Clinical inertia in general practice, a matter of debate : a qualitative study with 114 general practitioners in Belgium
Faculty of Medicine and Health Sciences
BMC family practice. - London
, 6 p.
University of Antwerp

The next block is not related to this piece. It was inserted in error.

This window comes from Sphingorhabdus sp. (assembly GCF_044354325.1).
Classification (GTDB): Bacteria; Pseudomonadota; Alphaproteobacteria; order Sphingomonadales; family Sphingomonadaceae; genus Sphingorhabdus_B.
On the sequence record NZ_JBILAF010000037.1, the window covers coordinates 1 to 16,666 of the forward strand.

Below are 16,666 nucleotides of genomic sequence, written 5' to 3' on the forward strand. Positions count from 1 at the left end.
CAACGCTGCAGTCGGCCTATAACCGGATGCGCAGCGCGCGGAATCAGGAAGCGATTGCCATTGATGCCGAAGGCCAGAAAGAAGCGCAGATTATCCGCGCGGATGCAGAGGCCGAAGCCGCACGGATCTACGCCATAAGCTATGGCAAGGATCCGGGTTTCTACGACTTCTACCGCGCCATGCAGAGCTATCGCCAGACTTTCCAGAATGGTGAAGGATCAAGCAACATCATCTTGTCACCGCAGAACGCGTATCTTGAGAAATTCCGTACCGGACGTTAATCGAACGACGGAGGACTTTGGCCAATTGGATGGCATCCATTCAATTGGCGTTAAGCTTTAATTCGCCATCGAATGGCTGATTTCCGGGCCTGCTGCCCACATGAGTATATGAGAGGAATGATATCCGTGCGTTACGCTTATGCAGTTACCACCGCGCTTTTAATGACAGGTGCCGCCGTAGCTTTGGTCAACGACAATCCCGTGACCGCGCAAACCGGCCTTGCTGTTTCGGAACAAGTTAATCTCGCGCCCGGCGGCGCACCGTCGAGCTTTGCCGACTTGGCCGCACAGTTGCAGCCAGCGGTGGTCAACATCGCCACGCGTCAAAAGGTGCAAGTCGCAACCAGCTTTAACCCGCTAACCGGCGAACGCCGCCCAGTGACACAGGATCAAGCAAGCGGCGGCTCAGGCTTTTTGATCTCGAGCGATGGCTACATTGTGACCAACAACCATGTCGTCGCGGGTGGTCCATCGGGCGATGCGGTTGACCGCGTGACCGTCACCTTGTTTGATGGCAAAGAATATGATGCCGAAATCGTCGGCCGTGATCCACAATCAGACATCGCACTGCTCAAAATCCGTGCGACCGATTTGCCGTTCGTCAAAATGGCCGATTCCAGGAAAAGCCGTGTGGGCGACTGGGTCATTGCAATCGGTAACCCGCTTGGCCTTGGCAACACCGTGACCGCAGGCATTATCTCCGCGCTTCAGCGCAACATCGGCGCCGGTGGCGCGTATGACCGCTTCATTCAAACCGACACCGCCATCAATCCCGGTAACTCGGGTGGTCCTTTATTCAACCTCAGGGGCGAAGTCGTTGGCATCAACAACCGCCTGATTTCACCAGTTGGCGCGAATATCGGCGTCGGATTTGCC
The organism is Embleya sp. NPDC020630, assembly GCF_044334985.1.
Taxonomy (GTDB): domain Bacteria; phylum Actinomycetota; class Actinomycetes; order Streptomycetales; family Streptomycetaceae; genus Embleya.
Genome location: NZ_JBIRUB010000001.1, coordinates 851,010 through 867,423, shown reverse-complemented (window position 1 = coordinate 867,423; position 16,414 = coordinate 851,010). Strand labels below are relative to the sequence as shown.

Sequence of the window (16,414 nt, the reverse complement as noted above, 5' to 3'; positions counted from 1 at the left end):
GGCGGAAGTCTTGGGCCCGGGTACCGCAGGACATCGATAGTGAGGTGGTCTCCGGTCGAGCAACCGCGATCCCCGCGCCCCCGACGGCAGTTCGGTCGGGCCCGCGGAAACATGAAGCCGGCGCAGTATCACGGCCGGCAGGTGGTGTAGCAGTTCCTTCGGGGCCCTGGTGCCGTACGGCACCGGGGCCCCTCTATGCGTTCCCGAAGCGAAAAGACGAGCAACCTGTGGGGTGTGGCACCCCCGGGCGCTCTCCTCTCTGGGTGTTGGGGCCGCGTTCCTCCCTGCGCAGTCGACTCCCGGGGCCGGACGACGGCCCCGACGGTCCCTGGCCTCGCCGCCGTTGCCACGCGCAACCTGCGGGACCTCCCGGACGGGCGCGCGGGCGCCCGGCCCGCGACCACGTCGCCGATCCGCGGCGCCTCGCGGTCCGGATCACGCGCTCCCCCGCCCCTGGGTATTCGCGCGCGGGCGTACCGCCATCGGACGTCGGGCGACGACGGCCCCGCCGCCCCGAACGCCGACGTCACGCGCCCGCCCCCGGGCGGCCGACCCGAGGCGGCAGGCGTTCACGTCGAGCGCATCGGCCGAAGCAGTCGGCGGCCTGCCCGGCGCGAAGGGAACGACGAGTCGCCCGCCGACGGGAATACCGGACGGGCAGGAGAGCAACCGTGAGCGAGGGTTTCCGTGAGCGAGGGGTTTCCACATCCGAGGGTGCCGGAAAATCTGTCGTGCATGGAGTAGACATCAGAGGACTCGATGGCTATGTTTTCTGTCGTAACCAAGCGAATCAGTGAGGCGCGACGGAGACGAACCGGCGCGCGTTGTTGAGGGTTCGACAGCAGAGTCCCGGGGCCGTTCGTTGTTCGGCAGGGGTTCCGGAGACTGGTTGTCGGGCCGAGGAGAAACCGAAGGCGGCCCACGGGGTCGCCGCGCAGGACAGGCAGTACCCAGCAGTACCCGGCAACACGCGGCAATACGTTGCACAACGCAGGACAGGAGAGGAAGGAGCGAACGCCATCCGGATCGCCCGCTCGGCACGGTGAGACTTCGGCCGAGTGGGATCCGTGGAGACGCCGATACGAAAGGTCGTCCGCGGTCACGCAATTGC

BackgroundPrescribing that is not concordant with guidelines is increasingly referred to as clinical inertia (CI). However, CI may be only apparent, and the absence of decision may actually reflect appropriate inaction as a result of good clinical reasoning. Our study aimed to: (i) elucidate GPs? beliefs regarding CI and the risk of CI in their own practice, (ii) identify modifiable provider-related factors associated with CI.MethodsWe conducted 8 group interviews with 114 general practitioners (GP) in Belgium, and used an integrated approach of thematic analysis.ResultsOur results call for a redefinition of CI, in order to take into account the GPs? extended health-promoting role, and acknowledge that inaction or delayed action follows a process of clinical reasoning that takes into account the patients? preferences, and that is appropriate most of the time. However, the participants in our study did acknowledge that the risk of CI exists in practice. The main factor of such a risk is when GPs feel overwhelmed and disempowered, due to characteristics of either the patients or the health care system, including contradictions between guidelines and reimbursement policies.ConclusionsAlthough situations of clinical inertia exist in practice and need to be prevented or corrected, the term clinical inertia could potentially increase the already existing gap between general practice and specialised care, whereas sustained efforts toward more collaborative work and integrated care are called for.